Professor Sandrine Dudoit presents her work “Single-Cell Transcriptomics: Questions and Learning from Data”

February 26, 2024

During a recent BIDS seminarProfessor Sandrine Dudoit (BIDS Faculty Council Member and CDSS Associate Dean for Faculty and Research) provided a survey of statistical questions related to the analysis of single-cell RNA-Seq data to investigate the differentiation of stem cells in the brain, including, exploratory data analysis, dimensionality reduction, normalization, expression quantitation, cluster analysis, and the inference of cellular lineages.

She presented analyses for two studies from her collaboration with the Ngai Lab which examined the differentiation of horizontal basal cells (HBC) in the mouse olfactory epithelium. Potential applications of this work include the prevention and treatment of neural tissue damage and degeneration (e.g., Alzheimer’s disease). Each study used single-cell RNA-Seq to measure genome-wide expression levels at the resolution of single cells (about 700 cells in the first study and 25K in the second, and thousands of genes in each).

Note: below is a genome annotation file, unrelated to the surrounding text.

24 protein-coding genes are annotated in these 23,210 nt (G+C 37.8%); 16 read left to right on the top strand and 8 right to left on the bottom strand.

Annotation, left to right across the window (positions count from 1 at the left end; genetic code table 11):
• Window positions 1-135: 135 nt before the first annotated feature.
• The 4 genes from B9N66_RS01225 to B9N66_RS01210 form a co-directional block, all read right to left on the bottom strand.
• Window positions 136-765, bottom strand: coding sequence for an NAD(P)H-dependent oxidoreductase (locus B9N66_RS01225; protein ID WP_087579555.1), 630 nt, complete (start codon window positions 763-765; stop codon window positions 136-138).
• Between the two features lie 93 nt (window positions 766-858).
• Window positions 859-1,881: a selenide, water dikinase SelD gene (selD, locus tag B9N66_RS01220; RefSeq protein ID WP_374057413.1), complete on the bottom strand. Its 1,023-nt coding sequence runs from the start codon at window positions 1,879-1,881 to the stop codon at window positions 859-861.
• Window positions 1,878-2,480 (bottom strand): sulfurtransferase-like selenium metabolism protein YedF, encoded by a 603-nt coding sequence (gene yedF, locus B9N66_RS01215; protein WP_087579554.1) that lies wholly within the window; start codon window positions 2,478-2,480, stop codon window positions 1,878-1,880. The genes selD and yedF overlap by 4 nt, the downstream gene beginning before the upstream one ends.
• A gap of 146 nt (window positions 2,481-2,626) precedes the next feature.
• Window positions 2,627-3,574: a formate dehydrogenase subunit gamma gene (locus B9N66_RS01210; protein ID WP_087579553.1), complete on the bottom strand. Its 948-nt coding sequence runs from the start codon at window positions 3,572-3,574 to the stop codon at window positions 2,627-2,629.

Seminar with Professor Sandrine Dudoit

A significant part of the project involved exploratory data analysis (EDA) and normalization. Professor Dudoit noted the importance of EDA to get an understanding of the “good” features (biological signal) in the data as well as the “bad” features (unwanted technical effects), and of normalization to ensure that observed differences in expression measures between genes or samples reflect biological effects of interest and not unwanted technical effects. She presented the scone normalization framework, which provides a range of normalization procedures and performance measures to guide the selection of an appropriate normalization for a given dataset.

 Normalization scone

Professor Dudoit discussed how the Slingshot lineage inference method revealed that sustentacular cells are produced via direct conversion of horizontal basal cells, whereas microvillous and neuronal cells require an intermediate, proliferative state. She also described how tradeSeq can leverage the continuous aspect of cellular trajectories to identify genes that are differentially expressed either within a lineage or between lineages. Addressing the use of AI in this space, she pointed out that, no matter how clever the tool is, if you give it bad data it will lead to poor results: “Garbage in, garbage out”.

The methods developed in Professor Dudoit’s group are implemented in open-source R software packages released through the Bioconductor Project.